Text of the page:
Cognitive Behavorial Therapy as an Alternative to Antipsychotics?

cognitive behavioral therapy

For some individuals with schizophrenia, a mental illness that affects approximately 2.1 million Americans, modern treatment options can be more troubling than the actual symptoms of the illness itself. One of the main classes of drugs used to treat schizophrenia are antipsychotics. Medications that fall under the umbrella of antipsychotics include Risperdal, Seroquel, Geodon, and Abilify among quite a few others (for a comprehensive list of start here). These medications carry nasty and sometimes very serious side effects. However, recent research suggests that for some individuals cognitive behavioral therapy could act as a replacement for such medications.

A Much Milder Option

Cognitive behavioral therapy (CBT) is aimed at correcting flawed emotions and thought patterns that a patient might have through talking to a professional such as a psychotherapist. And since one is not ingesting any foreign substance through this process there are no side effects. As a result it’s a great option for individuals with schizophrenia who are hesitant to take pills for their illness.

According to the study, published in The Lancet, it was found that after 18 months (the final assessment) 41% of the 17 who participated in cognitive behavioral therapy showed a minimum of a 50% improvement. For comparison, only 18% of the 17 who did not participate in CBT and only received normal care showed improvement.

The way the researchers measured the improvement of the patients was by using a metric known as the Positive and Negative Syndrome Scale (PANSS). It was first developed in 1987 and it is a way of measuring the severity of the symptoms of schizophrenia. Positive refers to the positive symptoms of schizophrenia which include hallucinations, delusions, and grandiosity. The negative refers to the negative symptoms which include anhedonia, social withdrawal, and emotional withdrawal.

While the study used a small sample size and a much larger size would be needed to draw definitive conclusions this is still a great finding. This isn’t to say that this is the end of the use of antipsychotics in the realm of schizophrenia treatment. This just isn’t true. There will always be those that absolutely require this type of medication for any type of stability much less remission.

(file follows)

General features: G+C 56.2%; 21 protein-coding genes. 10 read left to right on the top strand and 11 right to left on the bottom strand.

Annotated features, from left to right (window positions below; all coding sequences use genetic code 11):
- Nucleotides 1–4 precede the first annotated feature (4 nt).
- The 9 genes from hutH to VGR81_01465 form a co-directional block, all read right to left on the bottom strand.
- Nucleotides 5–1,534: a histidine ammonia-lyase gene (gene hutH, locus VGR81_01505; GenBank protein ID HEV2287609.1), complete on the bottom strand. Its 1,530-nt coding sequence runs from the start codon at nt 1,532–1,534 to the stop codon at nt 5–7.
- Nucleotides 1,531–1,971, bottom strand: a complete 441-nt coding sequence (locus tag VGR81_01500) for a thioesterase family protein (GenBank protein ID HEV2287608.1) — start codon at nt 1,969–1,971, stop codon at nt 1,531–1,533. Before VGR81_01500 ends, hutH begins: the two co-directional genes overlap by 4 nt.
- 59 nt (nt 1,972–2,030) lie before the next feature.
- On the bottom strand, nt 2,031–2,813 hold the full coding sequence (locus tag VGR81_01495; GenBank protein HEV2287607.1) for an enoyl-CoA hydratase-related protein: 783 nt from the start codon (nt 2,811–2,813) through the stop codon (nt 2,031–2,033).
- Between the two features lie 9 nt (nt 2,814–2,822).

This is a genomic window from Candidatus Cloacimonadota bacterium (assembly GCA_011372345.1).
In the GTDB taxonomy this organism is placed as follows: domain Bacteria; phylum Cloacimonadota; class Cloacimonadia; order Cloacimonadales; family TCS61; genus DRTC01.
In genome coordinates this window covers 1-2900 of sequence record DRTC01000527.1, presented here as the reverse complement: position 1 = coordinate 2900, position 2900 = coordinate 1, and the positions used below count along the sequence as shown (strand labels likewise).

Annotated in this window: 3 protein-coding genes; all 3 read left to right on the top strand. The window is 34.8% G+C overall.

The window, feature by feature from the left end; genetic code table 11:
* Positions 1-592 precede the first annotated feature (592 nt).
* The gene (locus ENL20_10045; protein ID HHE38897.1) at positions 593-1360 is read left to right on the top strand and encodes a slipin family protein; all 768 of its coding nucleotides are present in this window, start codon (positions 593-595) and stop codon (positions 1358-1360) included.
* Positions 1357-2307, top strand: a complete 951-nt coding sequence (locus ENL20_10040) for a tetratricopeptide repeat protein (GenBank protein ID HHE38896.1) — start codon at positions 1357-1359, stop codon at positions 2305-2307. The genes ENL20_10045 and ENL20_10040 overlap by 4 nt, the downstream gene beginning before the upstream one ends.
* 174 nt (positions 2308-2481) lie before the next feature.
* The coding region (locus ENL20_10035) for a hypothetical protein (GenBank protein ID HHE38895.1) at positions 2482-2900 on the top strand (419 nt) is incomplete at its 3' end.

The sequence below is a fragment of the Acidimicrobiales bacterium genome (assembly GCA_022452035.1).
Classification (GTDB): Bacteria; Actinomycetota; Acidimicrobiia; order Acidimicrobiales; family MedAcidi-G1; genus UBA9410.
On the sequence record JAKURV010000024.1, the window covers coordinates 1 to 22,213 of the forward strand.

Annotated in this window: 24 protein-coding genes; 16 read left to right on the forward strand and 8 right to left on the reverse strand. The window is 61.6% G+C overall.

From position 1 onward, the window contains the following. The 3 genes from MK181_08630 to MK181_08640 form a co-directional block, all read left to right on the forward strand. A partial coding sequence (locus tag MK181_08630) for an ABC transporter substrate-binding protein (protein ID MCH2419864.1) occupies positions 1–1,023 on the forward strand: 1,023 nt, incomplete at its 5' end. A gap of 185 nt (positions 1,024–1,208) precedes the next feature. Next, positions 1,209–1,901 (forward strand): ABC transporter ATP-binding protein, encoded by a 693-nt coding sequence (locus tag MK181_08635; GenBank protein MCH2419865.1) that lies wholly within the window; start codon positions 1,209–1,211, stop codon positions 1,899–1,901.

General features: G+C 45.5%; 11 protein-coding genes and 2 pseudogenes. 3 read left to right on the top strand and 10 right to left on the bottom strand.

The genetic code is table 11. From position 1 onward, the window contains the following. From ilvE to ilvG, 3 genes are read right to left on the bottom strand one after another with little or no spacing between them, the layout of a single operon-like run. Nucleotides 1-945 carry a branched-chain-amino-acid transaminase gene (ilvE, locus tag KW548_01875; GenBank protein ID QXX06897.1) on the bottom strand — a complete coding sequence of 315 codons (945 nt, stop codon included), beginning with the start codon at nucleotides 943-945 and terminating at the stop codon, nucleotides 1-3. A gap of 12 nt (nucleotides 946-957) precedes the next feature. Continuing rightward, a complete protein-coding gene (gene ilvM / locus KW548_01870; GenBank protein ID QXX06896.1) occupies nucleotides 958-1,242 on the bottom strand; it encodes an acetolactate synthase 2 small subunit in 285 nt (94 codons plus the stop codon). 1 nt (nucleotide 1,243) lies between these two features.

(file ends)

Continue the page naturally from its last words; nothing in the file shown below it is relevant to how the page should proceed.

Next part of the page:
For those that could take part in CBT as an alternative this is absolutely astonishing considering the side effects that antipsychotics as a class of medications bring to the table. It’s a sad reality for some that this class of medications can actually worsen some of the symptoms of schizophrenia, namely the negative symptoms.

Paving the Way for CBT

At the very least cognitive behavioral therapy certainly seems to be a very worthy adjunct treatment option for individuals with schizophrenia. CBT has a proven track record and it could very well be what people need. It’s not just a superb option for individuals suffering from schizophrenia but for those suffering from all types of mental illness. This includes (but is not limited to) anxiety disorders, major depression, drug addiction, OCD, and even ADHD.

The only drawback to CBT is the cost. Even if one has health insurance it can still be a burden. The cost is especially disheartening when you consider the fact that around 60-80% of people with mental illness are unemployed. That number is very worrisome. When one can barely afford to breath air, drink clean water, and eat food how will they be able to pay for therapy?

Nonetheless, cognitive behavioral therapy is without a doubt proven to be an effective treatment option for all types of folks. It may not work for everyone but there is a significant chance it will work for a large amount of the population.

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